Just Being Comfortable
Is there a problem with it?
Most people feel that being comfortable is the least they can expect in life. Others want to be rich and enjoy the excesses of wealth. But Christians understand that the love of money and greed are not good things, and therefore they feel that being comfortable and settled is not an unreasonable or unscriptural expectation. (This discussion obviously excludes those who have believed the lie of the prosperity preachers that greed is good).
So surely there cannot be a problem with being comfortable? I know many who are comfortable, and have not sold out to heresy or sin, and continue to fulfill some kind of ministry. Comfort has to be the least we can expect from life – right? Wrong! Being comfortable is one of the biggest snares of the Devil, and it brings with it the judgment of God!
Amos said: “Woe to you who are at ease in Zion, And trust in Mount Samaria, Notable persons in the chief nation, To whom the house of Israel comes!” (Amos 6:1). “Being at ease” is another way of saying “being comfortable.” God actually pronounced a woe on those who were comfortable in Zion.
They were comfortable because they were in Zion. (Zion refers specifically to Jerusalem but generally to Israel.) Zion was where the temple was, the land of promise and the place that God had chosen to declare His name. Others in Israel trusted in Gerizim (Mount Samaria) instead of Jerusalem, but with the same result. Being in the physical place chosen by God brings real comfort, thus many Christians are comfortable because they go to church, are part of a fellowship, or feel they are physically where God wants them to be. So what’s wrong with that?
They were comfortable because they were Israelites, or to quote the text “the chief nation.” There is comfort and security in knowing they were part of the very nation that God had chosen above all the others. Today the church is God’s chosen people (1Peter 2:9) and this has brought comfort and security to many believers. Surely there is no problem with that?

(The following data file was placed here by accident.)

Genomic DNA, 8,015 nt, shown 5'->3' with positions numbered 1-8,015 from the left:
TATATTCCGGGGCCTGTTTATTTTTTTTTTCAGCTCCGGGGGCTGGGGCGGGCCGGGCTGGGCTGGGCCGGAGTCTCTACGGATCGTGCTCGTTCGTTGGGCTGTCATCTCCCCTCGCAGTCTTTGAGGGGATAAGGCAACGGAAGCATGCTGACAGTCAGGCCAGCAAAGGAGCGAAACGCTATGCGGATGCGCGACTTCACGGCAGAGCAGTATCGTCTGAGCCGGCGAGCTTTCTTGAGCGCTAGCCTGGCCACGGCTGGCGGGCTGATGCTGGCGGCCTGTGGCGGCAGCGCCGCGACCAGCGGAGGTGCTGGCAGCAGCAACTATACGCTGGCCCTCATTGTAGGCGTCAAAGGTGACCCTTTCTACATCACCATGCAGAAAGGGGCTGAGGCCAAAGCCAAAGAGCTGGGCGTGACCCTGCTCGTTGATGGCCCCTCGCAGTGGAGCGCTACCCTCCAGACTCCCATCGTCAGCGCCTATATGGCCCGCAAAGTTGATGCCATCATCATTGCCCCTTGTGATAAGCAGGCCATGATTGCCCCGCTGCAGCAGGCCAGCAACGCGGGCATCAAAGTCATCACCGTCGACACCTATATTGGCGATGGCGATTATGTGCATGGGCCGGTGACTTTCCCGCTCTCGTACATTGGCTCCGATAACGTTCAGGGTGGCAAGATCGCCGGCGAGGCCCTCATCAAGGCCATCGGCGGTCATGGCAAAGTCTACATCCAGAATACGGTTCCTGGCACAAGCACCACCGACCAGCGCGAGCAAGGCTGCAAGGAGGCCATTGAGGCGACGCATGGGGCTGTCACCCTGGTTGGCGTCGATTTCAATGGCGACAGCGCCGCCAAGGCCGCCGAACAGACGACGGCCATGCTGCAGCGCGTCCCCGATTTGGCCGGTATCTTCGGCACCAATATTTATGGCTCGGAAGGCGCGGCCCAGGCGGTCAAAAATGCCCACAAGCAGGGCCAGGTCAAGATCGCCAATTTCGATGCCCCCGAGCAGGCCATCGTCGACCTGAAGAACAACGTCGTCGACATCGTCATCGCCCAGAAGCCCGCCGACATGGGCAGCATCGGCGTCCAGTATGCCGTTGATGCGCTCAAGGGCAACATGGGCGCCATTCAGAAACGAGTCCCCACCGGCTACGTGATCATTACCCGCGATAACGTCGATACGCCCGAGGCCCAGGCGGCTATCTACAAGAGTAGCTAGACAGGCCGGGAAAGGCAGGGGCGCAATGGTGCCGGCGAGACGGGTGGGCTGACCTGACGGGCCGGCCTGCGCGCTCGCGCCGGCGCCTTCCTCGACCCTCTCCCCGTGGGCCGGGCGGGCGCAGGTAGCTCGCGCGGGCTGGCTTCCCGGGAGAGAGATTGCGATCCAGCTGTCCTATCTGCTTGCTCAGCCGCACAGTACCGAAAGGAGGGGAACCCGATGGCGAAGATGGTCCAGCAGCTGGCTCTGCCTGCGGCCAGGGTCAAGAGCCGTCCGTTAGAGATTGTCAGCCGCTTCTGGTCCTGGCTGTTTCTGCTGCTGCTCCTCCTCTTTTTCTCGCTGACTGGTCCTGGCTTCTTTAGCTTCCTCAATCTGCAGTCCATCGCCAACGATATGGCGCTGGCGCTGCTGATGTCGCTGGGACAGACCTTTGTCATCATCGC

They were also comfortable because they were the leaders of the chosen nation (“Notable persons… to whom the house of Israel comes”). Being a spiritual leader surely cannot be a bad thing. It can only be good, especially when those leaders stand for truth, holiness and the glory of God’s name? Right?
Yet in spite of these people being in Zion (or the church), being part of the Lord’s people, and being leaders and ministers to God’s people, the Lord pronounces a woe against them. Not only does He say “woe,” but He promises to lead them into captivity (Amos 6:7). More than this, He will kill them (Amos 6:9) and He will scatter Israel and Judah (Amos 6:11). In addition, the ensuing chapters of Amos list curse upon curse that the Lord will bring upon His people. Why? Because they were comfortable and at ease!
This is not just a rare exception, or a principle only found in the Old Testament. It appears all over the Old Testament (Judges 18:7; Isaiah 32:9-11; Jeremiah 48:11 etc.). And it is repeated in the New Testament. It was the sin that cost the successful farmer his life (Luke 12:18), made the judge unjust (Luke 18), and made the friend insensitive to his neighbor (Luke 11:7).
The book of Revelation uses another word for being at ease, comfortable and complacent – lukewarm. The church at Laodicea had become very comfortable – the Lord says they were “lukewarm” (Revelation 3:16). Being human, lukewarm is exactly what we like. We don’t like the weather, our food, or our beds and baths to be too hot or too cold – they need to be lukewarm. But the consequence for Laodicea was the same as it was for Israel – The Lord would spit (vomit) them out of His mouth.